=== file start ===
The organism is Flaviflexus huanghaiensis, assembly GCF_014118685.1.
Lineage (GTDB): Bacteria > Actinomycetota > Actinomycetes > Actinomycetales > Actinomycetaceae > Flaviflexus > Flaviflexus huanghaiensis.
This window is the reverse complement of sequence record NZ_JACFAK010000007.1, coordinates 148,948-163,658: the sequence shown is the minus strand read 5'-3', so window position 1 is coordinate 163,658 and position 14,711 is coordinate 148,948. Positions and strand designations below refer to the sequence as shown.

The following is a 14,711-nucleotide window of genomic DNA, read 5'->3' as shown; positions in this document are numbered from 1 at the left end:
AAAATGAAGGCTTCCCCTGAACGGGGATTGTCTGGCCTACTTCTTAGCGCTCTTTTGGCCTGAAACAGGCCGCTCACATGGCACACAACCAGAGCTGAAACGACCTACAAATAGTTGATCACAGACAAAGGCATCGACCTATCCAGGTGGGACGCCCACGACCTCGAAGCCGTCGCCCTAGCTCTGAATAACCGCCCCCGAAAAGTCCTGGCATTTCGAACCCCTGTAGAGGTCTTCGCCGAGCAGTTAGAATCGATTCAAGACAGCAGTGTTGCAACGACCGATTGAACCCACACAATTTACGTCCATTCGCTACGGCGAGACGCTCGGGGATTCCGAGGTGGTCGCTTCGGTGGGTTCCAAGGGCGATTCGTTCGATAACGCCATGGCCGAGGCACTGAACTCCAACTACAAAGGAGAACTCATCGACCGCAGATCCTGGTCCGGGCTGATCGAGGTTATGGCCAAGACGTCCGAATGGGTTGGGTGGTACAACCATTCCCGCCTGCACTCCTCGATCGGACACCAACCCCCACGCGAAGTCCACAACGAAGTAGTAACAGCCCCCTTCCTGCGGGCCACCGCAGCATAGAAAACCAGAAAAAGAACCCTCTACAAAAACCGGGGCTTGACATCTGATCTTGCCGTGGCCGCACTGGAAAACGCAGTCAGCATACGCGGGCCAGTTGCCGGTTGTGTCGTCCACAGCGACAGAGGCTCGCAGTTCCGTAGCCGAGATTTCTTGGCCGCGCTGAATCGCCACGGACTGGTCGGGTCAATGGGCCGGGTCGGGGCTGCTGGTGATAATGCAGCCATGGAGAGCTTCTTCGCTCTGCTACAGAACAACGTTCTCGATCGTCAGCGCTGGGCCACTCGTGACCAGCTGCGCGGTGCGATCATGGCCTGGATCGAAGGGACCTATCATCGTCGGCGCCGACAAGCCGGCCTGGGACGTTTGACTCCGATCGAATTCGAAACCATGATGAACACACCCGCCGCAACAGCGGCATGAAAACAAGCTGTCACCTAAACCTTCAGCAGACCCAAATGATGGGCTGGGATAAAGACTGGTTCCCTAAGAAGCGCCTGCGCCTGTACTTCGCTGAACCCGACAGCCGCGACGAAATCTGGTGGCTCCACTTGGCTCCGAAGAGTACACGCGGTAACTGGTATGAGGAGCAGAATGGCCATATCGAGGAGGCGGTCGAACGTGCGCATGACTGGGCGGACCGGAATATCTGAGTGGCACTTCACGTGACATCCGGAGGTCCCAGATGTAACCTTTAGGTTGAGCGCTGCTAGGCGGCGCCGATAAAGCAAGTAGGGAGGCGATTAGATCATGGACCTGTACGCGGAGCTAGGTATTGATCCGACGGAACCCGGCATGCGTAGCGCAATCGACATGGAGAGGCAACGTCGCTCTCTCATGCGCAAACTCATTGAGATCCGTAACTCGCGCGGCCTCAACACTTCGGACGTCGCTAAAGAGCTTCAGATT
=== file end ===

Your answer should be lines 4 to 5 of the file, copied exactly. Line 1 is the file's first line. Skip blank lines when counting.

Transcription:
The following is a 14,711-nucleotide window of genomic DNA, read 5'->3' as shown; positions in this document are numbered from 1 at the left end:
AAAATGAAGGCTTCCCCTGAACGGGGATTGTCTGGCCTACTTCTTAGCGCTCTTTTGGCCTGAAACAGGCCGCTCACATGGCACACAACCAGAGCTGAAACGACCTACAAATAGTTGATCACAGACAAAGGCATCGACCTATCCAGGTGGGACGCCCACGACCTCGAAGCCGTCGCCCTAGCTCTGAATAACCGCCCCCGAAAAGTCCTGGCATTTCGAACCCCTGTAGAGGTCTTCGCCGAGCAGTTAGAATCGATTCAAGACAGCAGTGTTGCAACGACCGATTGAACCCACACAATTTACGTCCATTCGCTACGGCGAGACGCTCGGGGATTCCGAGGTGGTCGCTTCGGTGGGTTCCAAGGGCGATTCGTTCGATAACGCCATGGCCGAGGCACTGAACTCCAACTACAAAGGAGAACTCATCGACCGCAGATCCTGGTCCGGGCTGATCGAGGTTATGGCCAAGACGTCCGAATGGGTTGGGTGGTACAACCATTCCCGCCTGCACTCCTCGATCGGACACCAACCCCCACGCGAAGTCCACAACGAAGTAGTAACAGCCCCCTTCCTGCGGGCCACCGCAGCATAGAAAACCAGAAAAAGAACCCTCTACAAAAACCGGGGCTTGACATCTGATCTTGCCGTGGCCGCACTGGAAAACGCAGTCAGCATACGCGGGCCAGTTGCCGGTTGTGTCGTCCACAGCGACAGAGGCTCGCAGTTCCGTAGCCGAGATTTCTTGGCCGCGCTGAATCGCCACGGACTGGTCGGGTCAATGGGCCGGGTCGGGGCTGCTGGTGATAATGCAGCCATGGAGAGCTTCTTCGCTCTGCTACAGAACAACGTTCTCGATCGTCAGCGCTGGGCCACTCGTGACCAGCTGCGCGGTGCGATCATGGCCTGGATCGAAGGGACCTATCATCGTCGGCGCCGACAAGCCGGCCTGGGACGTTTGACTCCGATCGAATTCGAAACCATGATGAACACACCCGCCGCAACAGCGGCATGAAAACAAGCTGTCACCTAAACCTTCAGCAGACCCAAATGATGGGCTGGGATAAAGACTGGTTCCCTAAGAAGCGCCTGCGCCTGTACTTCGCTGAACCCGACAGCCGCGACGAAATCTGGTGGCTCCACTTGGCTCCGAAGAGTACACGCGGTAACTGGTATGAGGAGCAGAATGGCCATATCGAGGAGGCGGTCGAACGTGCGCATGACTGGGCGGACCGGAATATCTGAGTGGCACTTCACGTGACATCCGGAGGTCCCAGATGTAACCTTTAGGTTGAGCGCTGCTAGGCGGCGCCGATAAAGCAAGTAGGGAGGCGATTAGATCATGGACCTGTACGCGGAGCTAGGTATTGATCCGACGGAACCCGGCATGCGTAGCGCAATCGACATGGAGAGGCAACGTCGCTCTCTCATGCGCAAACTCATTGAGATCCGTAACTCGCGCGGCCTCAACACTTCGGACGTCGCTAAAGAGCTTCAGATT